Zynga blames Facebook for a disastrous second quarter that saw its share price plummet by more than 40 percent.

Despite CEO Mark Pincus’ best efforts to put a positive spin on the situation, the fallout from Zynga’s second quarter financial results are nothing less than an absolute train wreck. Earnings of $332.5 million for the quarter were actually up 19 percent year-over-year but fell short of the predicted $344.8 million, and while that represents a shortfall of less than ten percent it resulted in a plunge of more than 40 percent in the company’s share price in after-hours trading. Zynga shares dropped from just over $5 – itself a far cry from its $10 IPO and peak of $15.91 – to as low as $2.97, before bouncing up to a little over $3, where it currently sits.

“Our games reached record audiences, achieving over 300 million monthly active users. We grew our mobile footprint five-fold in the year to 33 million daily active users making Zynga the largest mobile gaming network,” Pincus told investors.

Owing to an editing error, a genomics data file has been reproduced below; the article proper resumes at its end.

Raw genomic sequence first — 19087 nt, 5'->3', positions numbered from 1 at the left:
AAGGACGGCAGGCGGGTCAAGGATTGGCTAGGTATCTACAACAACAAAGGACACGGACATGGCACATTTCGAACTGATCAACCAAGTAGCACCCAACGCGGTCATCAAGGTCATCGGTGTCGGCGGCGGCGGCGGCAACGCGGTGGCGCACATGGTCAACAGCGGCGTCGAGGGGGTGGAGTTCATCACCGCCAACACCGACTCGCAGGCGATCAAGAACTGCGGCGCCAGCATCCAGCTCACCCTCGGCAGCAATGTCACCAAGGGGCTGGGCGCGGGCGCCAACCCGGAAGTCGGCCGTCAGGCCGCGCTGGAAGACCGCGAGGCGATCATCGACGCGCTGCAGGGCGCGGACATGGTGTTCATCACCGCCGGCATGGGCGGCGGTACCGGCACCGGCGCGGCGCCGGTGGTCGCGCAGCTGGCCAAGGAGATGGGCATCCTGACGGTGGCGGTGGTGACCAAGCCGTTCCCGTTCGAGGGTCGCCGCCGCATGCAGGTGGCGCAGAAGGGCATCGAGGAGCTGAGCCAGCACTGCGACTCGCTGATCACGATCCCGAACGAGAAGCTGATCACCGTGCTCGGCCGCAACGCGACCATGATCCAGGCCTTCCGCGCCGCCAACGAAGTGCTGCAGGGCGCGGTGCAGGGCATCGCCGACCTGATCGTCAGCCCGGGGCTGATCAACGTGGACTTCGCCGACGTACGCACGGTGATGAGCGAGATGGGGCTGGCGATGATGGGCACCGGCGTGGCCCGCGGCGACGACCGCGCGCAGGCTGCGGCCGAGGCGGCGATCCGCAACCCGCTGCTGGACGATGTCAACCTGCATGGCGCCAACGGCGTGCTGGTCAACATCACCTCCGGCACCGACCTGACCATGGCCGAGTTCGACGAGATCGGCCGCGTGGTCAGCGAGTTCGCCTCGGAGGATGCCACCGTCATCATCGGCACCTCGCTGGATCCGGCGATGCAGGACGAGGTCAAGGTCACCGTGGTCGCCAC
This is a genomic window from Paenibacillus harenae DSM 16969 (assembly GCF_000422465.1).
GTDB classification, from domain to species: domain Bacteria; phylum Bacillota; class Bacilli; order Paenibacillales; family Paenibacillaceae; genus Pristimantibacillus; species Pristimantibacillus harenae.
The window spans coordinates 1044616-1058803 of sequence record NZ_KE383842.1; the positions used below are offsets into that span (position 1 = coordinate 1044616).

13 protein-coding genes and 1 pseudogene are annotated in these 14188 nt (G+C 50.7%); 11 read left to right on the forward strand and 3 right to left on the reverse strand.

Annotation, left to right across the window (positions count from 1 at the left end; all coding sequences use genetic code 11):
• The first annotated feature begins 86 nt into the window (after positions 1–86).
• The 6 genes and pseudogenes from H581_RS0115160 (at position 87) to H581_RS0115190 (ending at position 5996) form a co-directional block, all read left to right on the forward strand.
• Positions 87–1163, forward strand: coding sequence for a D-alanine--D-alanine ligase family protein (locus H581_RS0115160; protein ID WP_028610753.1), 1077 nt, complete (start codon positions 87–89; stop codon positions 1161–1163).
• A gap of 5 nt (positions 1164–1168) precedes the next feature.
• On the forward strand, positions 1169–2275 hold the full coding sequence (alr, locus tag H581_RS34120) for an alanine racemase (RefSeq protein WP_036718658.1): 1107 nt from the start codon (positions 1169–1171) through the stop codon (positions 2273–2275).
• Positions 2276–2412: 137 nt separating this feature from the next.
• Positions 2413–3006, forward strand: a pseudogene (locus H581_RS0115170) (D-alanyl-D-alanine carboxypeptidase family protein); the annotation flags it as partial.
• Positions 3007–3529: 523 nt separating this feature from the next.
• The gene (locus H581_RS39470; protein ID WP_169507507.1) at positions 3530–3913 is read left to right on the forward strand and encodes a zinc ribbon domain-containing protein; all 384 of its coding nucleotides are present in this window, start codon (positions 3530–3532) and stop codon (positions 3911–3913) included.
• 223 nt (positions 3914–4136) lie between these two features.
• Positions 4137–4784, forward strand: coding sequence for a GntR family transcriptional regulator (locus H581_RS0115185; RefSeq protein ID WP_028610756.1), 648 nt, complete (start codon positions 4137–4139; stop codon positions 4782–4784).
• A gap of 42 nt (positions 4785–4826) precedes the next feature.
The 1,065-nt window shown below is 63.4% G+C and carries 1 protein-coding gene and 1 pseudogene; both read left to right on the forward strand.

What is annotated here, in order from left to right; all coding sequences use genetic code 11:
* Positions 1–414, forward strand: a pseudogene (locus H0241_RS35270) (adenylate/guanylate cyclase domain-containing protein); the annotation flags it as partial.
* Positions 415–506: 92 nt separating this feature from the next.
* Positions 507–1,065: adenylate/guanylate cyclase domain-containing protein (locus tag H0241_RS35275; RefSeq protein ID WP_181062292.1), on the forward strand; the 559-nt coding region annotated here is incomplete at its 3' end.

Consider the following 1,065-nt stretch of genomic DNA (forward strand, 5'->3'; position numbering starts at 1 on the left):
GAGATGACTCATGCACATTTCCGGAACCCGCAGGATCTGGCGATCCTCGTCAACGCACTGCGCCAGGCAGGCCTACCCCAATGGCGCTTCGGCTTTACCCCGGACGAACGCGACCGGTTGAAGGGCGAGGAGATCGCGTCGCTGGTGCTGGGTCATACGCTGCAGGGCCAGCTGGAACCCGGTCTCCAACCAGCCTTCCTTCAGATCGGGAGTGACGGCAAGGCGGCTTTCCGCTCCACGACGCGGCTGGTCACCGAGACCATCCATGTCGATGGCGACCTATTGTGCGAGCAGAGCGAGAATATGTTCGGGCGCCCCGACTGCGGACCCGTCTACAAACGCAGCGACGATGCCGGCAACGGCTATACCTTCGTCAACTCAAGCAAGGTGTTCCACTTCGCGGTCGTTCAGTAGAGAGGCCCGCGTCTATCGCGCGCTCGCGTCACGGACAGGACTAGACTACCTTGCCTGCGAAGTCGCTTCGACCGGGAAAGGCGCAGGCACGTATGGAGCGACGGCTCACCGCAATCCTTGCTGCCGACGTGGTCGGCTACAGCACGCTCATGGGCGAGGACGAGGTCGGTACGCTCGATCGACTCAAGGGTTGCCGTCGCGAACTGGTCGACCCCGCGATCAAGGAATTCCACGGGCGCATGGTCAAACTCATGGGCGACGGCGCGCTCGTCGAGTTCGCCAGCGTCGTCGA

“Getting beyond the Facebook web footprint through mobile is going to give us more growth opportunities for games,” he added.

In fact, Zynga pointed the finger of blame for its woes at its old social gaming partner, saying that changes to the way Facebook promotes games favors new releases over older ones. “Our users did not remain as engaged and did not come back as often,” said Zynga COO John Schappert. “Instead new games were promoted.”

Schappert did express optimism about Zynga’s upcoming slate of new games, including Chefville and a new FarmVille, which he said is “reimagined from [the] ground up and looks amazing,” but the company has nonetheless reduced its outlook for the fiscal year. “We are lowering our outlook to reflect delays in launching new games, a faster decline in existing web games due in part to a more challenging environment on the Facebook web platform and reduced expectations for Draw Something,” Zynga said. The company paid roughly $200 million for Draw Something developer OMGPOP in March, but the game’s popularity has tailed off rapidly and dramatically since the acquisition.

Source: Financial Times, Develop

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